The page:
If you want your team to perform a certain way, you’re going to have to let them know what that way looks like. And, you’re going to have to reinforce it over time – through regular meetings, encouragement, and occasionally even corrections or warnings. And if you do this well, you will begin to notice fewer interruptions, less corrections and more free time for you as the leader.
Communicating with your employees sounds simple enough, but it’s something that a lot of ineffective leaders struggle with. Many don’t know when they should be providing feedback, or how to do so in a constructive way. In fact, I regularly meet with managers who are doing things that cause them to get the opposite results from what they were hoping to get.
Because this is so crucial to your success as a manager or business owner, and the success of your team as a unit, this chapter is devoted to the topic of providing the right kinds of input to the men and women you supervise.
What Does Good Feedback Look Like?
In my mind, there are four things that separate great feedback from idle chatter: the communication you have with your team should be:
- Immediate (or at least current)
And……you can’t pick and choose from the list. Each of these pieces is crucial.
When it comes to giving feedback immediately, human psychology and common sense both factor in. Telling someone they’ve done a great job six months after the fact doesn’t do much for them. They probably won’t remember what you’re talking about, and it won’t seem all that sincere on your part. If what you have to say to an employee is important, you should deliver the news immediately, or at least as soon as possible.
In the same way, lots of supervisors like to give out feedback that isn’t specific or actionable. They may breeze through the office, telling a member of their team “great job!” or “you really need to pick it up!”. Doing so without ever indicating why that’s the case, or which aspects of the employee’s performance were positive or negative, will not have the effect you really want. Cheerleading is nice, but it’s not instructive; and griping might feel good to you, but it isn’t going to help anyone on your team to give you more or less of what you’re hoping for from them.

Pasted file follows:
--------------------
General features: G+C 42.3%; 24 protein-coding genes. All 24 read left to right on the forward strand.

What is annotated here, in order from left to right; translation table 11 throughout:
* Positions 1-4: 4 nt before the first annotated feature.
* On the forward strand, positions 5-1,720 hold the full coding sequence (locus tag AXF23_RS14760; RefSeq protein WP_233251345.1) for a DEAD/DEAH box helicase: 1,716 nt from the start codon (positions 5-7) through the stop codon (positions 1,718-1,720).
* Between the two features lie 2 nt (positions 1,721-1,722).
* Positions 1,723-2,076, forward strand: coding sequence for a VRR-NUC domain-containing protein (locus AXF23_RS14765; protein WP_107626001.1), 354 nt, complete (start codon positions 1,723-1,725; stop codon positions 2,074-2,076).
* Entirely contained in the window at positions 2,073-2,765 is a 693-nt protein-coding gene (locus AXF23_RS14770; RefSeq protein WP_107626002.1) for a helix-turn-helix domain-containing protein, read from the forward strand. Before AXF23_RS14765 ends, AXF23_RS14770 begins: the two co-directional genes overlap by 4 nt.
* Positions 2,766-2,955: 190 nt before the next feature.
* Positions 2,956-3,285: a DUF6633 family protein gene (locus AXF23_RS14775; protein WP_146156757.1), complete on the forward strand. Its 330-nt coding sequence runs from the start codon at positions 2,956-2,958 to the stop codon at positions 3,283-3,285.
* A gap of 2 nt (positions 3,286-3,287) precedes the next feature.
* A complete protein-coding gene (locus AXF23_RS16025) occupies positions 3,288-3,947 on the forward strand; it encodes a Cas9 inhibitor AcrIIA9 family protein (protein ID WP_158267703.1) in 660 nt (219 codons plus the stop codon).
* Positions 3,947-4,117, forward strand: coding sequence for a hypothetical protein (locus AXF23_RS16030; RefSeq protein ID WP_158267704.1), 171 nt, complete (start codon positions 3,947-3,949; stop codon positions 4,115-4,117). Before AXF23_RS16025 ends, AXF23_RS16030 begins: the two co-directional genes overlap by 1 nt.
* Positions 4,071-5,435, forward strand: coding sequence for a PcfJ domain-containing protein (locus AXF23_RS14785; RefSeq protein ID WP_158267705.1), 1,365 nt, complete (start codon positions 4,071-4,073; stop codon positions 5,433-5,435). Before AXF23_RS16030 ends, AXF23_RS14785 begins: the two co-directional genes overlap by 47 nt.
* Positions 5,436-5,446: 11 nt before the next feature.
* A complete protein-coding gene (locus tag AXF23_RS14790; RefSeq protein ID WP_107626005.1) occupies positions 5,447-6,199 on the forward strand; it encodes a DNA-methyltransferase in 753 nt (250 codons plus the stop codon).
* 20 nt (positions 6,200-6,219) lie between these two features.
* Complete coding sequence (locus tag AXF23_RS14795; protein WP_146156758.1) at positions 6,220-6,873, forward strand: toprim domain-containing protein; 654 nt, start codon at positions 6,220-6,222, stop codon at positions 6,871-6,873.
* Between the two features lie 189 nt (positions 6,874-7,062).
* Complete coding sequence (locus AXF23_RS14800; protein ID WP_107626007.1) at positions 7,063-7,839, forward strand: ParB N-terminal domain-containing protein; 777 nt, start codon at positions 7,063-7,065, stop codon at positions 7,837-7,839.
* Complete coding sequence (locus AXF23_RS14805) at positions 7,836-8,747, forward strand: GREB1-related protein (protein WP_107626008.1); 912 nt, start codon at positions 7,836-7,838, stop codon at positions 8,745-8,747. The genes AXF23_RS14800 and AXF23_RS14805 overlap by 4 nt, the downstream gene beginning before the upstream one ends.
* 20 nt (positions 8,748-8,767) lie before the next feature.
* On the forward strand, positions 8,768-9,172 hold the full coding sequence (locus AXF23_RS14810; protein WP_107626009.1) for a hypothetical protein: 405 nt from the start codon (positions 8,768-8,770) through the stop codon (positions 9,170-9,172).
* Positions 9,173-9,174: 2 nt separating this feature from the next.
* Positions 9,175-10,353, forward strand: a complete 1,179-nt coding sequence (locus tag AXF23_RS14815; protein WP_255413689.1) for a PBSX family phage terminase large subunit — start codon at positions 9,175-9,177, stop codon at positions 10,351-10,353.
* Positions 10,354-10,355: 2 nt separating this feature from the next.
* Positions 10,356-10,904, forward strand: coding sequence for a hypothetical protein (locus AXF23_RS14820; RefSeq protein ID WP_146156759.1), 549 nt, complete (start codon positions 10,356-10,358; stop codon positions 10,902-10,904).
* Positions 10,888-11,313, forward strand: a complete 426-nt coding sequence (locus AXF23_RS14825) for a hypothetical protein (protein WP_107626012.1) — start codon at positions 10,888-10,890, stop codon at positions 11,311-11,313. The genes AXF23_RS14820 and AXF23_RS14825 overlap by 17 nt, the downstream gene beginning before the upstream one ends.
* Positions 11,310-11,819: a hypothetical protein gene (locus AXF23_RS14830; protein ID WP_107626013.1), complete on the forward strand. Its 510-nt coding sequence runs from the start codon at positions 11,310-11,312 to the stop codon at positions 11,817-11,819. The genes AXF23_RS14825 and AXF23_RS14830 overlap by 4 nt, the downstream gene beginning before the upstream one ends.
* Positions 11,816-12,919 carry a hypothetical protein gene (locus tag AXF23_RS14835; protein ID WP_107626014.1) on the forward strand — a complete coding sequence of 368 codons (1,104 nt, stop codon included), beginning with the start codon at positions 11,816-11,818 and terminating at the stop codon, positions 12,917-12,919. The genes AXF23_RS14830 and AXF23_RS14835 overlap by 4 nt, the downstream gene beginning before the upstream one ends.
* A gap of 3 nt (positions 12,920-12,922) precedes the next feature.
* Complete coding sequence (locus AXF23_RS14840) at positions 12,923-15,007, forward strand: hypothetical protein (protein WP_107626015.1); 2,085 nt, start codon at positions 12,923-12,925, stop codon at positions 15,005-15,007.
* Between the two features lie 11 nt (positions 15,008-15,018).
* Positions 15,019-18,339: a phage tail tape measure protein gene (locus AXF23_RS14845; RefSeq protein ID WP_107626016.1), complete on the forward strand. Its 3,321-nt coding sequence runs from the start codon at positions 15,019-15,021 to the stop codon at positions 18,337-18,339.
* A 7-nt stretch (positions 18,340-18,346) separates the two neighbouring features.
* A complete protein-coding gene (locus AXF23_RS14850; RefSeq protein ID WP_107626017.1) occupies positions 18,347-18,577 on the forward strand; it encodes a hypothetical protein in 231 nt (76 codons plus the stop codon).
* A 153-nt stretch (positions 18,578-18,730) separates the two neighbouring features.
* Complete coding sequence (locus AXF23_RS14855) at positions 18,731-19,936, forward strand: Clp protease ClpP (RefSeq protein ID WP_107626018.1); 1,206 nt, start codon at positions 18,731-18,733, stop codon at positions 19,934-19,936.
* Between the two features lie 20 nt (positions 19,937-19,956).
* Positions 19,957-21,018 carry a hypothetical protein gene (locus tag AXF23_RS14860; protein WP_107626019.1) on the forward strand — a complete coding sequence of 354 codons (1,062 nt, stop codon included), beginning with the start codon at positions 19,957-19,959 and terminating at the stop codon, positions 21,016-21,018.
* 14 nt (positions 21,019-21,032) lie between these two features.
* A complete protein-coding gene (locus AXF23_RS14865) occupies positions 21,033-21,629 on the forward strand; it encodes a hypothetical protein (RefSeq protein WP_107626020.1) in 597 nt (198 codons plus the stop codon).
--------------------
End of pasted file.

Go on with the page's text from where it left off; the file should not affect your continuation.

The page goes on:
Feedback has to be continuous because that’s the only way to get consistent performance from your staff. It’s also the only way to ensure they will stay on-task and pointed in the right direction if priorities change. And remember that continuous feedback doesn’t necessarily have to take place in formal meetings. It can be as simple as a few words shared over coffee, or during a lunch away from the office. What matters is that you convey the right messages at the right time. If your team knows what you need from them, and how you assess the work they are giving you, then it doesn’t really matter where those conversations take place.
And finally, above all else, feedback has to be fair. You can’t expect what you didn’t ask for, and you can’t set vastly different standards for different employees. I’ve had the pleasure of giving good news and great performance reviews over my years as a manager. I also have had to give bad news and poor performance reviews many times through my career as well. The one common theme in each of these scenarios was there were no surprises at that point in time. And usually, there wasn’t a problem by the time we got to the formal review process. That’s because I’ve always tried to go out of my way to be fair and transparent. People will accept the truth, even if it’s ugly, when they know you’re being genuine. If you can give both criticism and encouragement when they are due, your team will respond to both of them more effectively.